Hollinger led the second half of pitch one, which culminated in some very awkward moves to a small sentry box. He then handed over to me – and my worst fears were realised as I set off, with considerable helpings of false-bonhomie and put-on bravado, on the awkward second pitch. Actually, it was one of the most enjoyable pieces of climbing I have ever done. A couple of balancey moves right, protected by a high brass nut, led to good large cams and fist jams in the continuation crack. Moves up this – dusting snow and frost off small crimps for fingers and mono points – led to a rock-over onto a small foot-ledge on the left of the crack. The last section was the hardest: some quite sustained laybacking which saw me getting a bit rad when I jammed both picks and ended up stood on them in order to sling a small spike. “Yeah, Chambers!” shouted Hollinger's Belfast brogue from out of the depths “ – you should be in the circus!”
Tom Chamberlain on P2 of Engineers Slabs
UKC Articles, Jan 2011
© Nick Wallis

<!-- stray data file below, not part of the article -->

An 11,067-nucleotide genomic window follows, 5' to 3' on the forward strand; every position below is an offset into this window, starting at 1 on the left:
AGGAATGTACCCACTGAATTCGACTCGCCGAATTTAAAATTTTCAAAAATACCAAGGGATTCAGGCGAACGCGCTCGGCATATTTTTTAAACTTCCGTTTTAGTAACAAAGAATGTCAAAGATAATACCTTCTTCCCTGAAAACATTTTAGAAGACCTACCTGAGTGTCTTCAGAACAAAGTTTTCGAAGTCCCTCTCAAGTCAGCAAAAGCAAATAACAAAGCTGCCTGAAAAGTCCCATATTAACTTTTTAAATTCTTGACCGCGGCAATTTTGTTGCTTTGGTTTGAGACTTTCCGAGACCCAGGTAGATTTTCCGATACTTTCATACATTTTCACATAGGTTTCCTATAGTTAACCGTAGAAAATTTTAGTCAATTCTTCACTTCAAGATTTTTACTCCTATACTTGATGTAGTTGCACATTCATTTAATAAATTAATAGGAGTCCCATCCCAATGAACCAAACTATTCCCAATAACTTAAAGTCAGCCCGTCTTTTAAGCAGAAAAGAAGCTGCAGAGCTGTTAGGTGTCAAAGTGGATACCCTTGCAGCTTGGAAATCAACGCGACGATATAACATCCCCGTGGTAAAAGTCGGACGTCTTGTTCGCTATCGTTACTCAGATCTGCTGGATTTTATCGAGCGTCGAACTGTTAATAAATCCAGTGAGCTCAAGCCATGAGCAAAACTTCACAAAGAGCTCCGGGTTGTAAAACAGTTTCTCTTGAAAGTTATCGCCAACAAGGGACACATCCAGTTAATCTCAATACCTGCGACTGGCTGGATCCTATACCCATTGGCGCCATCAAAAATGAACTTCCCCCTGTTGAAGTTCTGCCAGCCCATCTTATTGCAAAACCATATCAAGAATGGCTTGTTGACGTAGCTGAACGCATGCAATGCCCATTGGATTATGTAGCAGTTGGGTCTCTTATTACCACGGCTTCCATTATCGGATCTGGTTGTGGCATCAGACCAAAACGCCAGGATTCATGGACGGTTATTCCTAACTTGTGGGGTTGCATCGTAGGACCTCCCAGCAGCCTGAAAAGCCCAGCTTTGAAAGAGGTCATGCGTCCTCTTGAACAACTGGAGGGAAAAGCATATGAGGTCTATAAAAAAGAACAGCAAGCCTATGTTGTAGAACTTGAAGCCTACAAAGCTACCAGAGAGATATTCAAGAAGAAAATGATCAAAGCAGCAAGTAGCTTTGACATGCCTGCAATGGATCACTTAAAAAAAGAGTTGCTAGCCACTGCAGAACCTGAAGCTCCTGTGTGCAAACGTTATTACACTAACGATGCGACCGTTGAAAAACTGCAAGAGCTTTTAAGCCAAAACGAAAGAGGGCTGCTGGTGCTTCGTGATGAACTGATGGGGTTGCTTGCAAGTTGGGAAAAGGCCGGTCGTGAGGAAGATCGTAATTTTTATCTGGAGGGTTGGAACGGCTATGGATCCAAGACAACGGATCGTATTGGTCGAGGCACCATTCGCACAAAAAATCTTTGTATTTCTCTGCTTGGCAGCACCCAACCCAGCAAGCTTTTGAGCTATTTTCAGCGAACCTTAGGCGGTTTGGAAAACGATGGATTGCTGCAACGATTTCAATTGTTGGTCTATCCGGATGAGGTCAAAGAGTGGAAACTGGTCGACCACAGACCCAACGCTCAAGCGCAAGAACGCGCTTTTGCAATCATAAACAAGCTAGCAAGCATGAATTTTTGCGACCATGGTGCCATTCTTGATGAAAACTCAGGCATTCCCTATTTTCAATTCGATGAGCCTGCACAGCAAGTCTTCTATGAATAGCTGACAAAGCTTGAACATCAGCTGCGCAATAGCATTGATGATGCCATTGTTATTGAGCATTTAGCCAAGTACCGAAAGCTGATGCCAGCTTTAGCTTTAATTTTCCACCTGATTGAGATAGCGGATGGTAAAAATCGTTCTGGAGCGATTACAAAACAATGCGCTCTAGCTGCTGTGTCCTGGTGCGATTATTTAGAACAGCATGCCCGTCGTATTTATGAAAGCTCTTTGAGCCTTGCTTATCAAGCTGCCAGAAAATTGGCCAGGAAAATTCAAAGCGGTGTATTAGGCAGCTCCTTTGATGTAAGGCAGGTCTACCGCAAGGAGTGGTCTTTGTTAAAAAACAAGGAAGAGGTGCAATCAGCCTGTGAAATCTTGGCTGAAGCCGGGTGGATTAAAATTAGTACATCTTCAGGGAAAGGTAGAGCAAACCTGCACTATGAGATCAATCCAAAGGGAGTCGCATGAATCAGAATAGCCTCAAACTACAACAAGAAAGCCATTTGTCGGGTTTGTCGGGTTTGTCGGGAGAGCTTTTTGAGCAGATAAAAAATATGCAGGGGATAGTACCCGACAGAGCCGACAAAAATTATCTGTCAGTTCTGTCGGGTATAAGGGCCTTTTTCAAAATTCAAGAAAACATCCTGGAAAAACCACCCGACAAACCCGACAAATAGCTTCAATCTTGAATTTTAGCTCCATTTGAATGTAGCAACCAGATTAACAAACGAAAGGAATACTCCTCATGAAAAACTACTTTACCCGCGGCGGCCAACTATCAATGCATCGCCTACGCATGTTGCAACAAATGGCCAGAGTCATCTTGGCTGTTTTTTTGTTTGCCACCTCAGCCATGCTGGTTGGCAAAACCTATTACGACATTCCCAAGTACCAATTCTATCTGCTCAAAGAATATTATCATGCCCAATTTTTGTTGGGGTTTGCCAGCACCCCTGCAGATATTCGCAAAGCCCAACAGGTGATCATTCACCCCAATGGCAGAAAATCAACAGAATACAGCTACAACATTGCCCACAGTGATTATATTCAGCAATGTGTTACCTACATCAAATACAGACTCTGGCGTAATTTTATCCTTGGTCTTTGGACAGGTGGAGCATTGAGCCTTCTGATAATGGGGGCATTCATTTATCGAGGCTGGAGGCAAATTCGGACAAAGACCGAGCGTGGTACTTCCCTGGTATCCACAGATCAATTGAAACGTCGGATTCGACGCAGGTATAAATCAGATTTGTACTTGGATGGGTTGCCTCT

It now went dark. The other two came on up in the gathering gloom, with Wallis left dangling on the foot ledge a few metres down. Out came the head torches. The V-groove looked distinctly out of condition, meaning we would have to take the harder Arete Finish. This meant someone leading technical grade 7 by headtorch. What were we going to do? Deploy the weapon, that's what! Hollinger headed up confidently, his crampons grating on the rock right in front of my nose. He had a slightly manic light in his eyes – or maybe it was just my headtorch glinting – whatever it was, I knew he was fully psyched. He scrabbled out across the wall to the exposed arête. The moon rose, pink and massive, over Penrith. Nick shivered below, the tremors seemingly travelling up his tied-off rope. Suddenly there was a whoop from above. Hollinger had made it to easier ground. At 17:45, two hours after dark, we were all together at the top. “Dave, you're a bloody Jedi!”
So there you have it – Gable Crag is just one of the many good winter climbing venues in the Lake District. Sitting writing this on Boxing Day, full to the brim with wine and Christmas food, I am happy to have got such a haul of classics in so early, and look forward eagerly to the next cold snap! Meanwhile, I'm sure I could fit another roast potato in, so I'm off to the kitchen. Cheers!